three snakes in an enclosed area. Organizers ended the contest last year.
Walking into a downtown Waurika building filled with rattlesnakes is like
walking into a room of mousetraps.
First, there’s silence.
Then – a rattle – and one becomes a high decibel frenzy of force echoing
through the shed. The snakes strike toward the cage, usually stopping before
they hang a fang on the wiring.
For a fire department in a town of about 2,000, the rattles might as well be
the cha-chings of a coin. It lands them $20,000 to $30,000 a year for
firefighting equipment, said J.R. Cronin, a burly former firefighter who
doesn’t shy from holding a rattlesnake in his grip or slipping into a cage
full of them.
“The revenue is just great,” he said, noting that every part of the snake is
sold somehow, be it the rattle as a souvenir or the gal bladder as an
City hall doesn’t track the economic impact. But some local businesses see a
boost during the hunt.
At the A-OK Motel – the only one in town – hostess Millie Petel says
vacancies disappear a month before the hunt.
“We don’t have a room left,” she said.
Down the Highway 70, at the Sonic, teenaged workers see the same.
They have to work all weekend as a rule – even though they don’t sell
Waurika’s featured cuisine.
Brent D. Wistrom can be reached at (940) 763-7554, 1-800-627-1646 Ext. 554
or by e-mail at wistromb(at)TimesRecordNews.com.
Bites are rare, but serious
United Regional Health Care System in Wichita Falls treats snake bites every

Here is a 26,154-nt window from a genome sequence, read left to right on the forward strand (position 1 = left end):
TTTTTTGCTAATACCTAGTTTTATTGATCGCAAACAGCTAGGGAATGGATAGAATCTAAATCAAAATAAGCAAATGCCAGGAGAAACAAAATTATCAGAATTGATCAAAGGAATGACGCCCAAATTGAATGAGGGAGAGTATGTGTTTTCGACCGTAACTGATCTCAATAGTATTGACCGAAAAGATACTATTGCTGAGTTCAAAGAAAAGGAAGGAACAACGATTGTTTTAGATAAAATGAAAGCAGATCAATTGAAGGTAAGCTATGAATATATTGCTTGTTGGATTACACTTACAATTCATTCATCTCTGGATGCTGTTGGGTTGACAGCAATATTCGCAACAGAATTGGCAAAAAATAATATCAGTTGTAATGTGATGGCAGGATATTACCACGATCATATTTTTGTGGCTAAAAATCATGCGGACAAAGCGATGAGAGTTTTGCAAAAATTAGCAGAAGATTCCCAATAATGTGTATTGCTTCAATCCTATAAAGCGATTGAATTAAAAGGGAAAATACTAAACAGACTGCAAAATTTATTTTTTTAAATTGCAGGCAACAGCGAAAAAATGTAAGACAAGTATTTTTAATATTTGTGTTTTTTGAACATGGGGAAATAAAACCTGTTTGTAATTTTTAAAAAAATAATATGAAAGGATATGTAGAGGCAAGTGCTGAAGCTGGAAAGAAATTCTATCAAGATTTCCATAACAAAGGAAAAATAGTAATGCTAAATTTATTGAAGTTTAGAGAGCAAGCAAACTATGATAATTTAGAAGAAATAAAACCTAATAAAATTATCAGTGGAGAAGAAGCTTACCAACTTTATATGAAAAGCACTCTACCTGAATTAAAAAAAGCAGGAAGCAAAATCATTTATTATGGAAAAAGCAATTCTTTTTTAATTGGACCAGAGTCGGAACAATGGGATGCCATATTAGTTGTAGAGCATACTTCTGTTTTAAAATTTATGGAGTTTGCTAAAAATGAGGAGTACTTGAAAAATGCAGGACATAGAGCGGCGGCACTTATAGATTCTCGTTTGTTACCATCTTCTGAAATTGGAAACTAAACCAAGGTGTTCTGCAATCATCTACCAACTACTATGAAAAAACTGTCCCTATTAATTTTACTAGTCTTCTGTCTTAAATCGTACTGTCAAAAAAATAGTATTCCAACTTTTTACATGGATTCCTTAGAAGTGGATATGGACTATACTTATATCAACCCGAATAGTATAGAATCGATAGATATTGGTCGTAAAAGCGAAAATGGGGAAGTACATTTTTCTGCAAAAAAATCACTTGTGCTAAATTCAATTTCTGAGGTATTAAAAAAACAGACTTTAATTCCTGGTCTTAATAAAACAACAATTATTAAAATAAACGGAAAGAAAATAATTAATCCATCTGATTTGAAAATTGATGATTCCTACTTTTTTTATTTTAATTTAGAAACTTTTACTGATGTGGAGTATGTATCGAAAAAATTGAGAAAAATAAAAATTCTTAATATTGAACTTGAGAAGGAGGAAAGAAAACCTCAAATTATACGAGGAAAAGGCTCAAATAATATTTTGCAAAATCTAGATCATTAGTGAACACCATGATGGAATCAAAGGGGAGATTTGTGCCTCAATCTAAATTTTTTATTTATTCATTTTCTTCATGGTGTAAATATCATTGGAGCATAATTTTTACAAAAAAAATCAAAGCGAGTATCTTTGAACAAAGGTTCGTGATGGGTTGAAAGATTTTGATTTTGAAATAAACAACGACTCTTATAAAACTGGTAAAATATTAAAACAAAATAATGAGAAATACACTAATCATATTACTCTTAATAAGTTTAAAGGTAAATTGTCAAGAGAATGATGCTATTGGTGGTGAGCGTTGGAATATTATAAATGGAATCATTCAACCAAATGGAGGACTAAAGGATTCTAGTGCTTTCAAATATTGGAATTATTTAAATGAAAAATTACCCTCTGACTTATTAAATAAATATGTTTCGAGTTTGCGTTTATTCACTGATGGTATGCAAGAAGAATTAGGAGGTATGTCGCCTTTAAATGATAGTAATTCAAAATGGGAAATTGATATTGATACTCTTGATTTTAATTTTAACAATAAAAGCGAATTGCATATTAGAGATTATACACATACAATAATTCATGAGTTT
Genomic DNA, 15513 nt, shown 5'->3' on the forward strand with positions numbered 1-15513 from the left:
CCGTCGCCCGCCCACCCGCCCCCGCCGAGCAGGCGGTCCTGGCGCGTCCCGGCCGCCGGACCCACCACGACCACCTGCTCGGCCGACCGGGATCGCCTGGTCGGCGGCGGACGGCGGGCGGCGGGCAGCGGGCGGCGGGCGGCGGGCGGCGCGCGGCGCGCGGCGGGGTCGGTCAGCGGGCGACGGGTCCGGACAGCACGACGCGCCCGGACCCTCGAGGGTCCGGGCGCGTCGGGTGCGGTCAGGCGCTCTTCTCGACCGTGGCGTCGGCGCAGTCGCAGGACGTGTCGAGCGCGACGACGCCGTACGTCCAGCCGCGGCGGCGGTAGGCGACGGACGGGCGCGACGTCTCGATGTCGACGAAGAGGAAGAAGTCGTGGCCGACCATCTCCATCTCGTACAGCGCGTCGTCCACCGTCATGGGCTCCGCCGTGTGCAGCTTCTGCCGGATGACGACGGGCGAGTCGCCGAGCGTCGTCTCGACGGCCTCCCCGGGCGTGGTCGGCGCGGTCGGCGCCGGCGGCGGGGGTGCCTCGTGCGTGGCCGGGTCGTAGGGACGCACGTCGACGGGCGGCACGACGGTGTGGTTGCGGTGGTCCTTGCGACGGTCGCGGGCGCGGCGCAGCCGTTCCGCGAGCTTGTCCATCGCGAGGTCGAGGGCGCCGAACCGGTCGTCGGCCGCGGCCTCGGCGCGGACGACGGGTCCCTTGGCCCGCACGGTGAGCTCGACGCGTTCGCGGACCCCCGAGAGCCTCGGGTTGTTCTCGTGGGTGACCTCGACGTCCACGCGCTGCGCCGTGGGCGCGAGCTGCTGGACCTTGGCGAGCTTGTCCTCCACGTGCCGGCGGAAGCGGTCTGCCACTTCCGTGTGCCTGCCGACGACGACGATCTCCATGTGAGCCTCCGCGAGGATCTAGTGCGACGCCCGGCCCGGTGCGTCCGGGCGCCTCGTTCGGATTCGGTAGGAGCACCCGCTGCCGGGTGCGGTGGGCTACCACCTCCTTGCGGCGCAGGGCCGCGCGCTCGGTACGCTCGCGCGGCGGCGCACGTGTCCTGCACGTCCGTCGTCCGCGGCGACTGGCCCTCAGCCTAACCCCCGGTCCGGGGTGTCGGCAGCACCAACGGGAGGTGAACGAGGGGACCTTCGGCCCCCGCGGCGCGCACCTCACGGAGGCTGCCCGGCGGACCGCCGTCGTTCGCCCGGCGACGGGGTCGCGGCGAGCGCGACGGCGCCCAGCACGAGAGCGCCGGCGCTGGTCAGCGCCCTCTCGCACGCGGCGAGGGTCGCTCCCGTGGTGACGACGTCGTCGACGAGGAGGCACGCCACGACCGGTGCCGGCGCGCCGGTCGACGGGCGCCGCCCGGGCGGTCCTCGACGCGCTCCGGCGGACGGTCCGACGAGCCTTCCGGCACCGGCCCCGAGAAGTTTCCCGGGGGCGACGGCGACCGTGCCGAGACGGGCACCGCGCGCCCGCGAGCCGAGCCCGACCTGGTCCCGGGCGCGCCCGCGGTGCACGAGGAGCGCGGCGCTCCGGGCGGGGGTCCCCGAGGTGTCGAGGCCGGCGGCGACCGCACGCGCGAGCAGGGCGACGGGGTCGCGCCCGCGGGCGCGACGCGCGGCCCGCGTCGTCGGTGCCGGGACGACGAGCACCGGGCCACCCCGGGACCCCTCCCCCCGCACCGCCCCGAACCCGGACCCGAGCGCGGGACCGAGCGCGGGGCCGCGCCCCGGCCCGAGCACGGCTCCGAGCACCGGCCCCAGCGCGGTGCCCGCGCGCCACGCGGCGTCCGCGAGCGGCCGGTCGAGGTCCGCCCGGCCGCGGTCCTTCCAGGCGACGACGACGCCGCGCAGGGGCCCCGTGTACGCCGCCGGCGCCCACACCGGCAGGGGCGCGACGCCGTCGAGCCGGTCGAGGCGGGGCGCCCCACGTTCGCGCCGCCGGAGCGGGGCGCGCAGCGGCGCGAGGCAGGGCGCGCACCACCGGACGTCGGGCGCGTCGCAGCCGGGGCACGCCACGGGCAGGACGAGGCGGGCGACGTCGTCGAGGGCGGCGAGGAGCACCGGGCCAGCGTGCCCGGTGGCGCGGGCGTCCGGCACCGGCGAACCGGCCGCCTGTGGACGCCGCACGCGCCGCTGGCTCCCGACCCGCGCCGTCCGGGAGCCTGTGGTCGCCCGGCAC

year. About half of the patients are treated and released. Others are
In 2004, 32 patients were treated for snake bites. In 2003, there were 12,
and in 2002, there were 13.
The hospital keeps 20 to 25 vials of anti-venom in stock. But, depending on
the bite, one patient may need up to 18 vials. The antivenin runs about
$1,000 per vial and treats bites from any type of pit viper.
Each year, 5,000 Americans are bitten by venomous snakes, resulting in about
About one-third of snake bites are dry, meaning no venom is injected.
If poison is injected, about 35 percent of bites are mild envenomations, 25
percent are moderate, and 10 to 15 percent are severe.
A young snake is more likely to inject all its venom with its first strike
than an older snake. For this reason, a bite from a young snake can be
serious. A dead snake can have a bite reflex up to an hour after death, so
it must be considered dangerous as well.
Source: www.webmd.com, United Regional Health Care Systems
Snake bite first-aid
These steps should be taken to treat rattlesnake bites:
Wash the bite with soap and water.
Immobilize the bitten area and keep it lower than the heart.
Get medical help.
If a victim is unable to reach medical care within 30 minutes, a bandage,
wrapped two to four inches above the bite, may help slow venom. The bandage should not cut off blood flow from a vein or artery. A good rule of thumb is to make the band loose enough that a finger can slip under it.
A suction device may be placed over the bite to help draw venom out of the
wound without making cuts. Suction instruments often are included in
commercial snakebite kits.
Source: Food and Drug Administration
The 44th annual “Fang-tastic” Rattlesnake Hunt starts at noon today with a
carnival and karaoke. The snake hunts and daredevil shows are on Saturday
and Sunday in downtown Waurika, Okla. Money raised benefits the Waurika Fire Department. Registration is $3.
For snake sales information, call (580) 228-2553. To contact the Butcher
Shoppe about rattlesnake meat, send an e-mail to firstname.lastname@example.org.
Snake harvesting is legal in Oklahoma for anyone with a hunting permit. Open season is March 1-June 30, and there are no limits. The law applies to the prairie rattlesnake, western diamondback rattlesnake, timber rattlesnake and massasauga.
Harvesters can sell lawfully taken rattlesnakes only to those individuals
holding a commercial or noncommercial wildlife breeders license. It’s
illegal to use gasoline to force snakes to surface from their dens.
Source: Oklahoma Department of Wildlife Conservation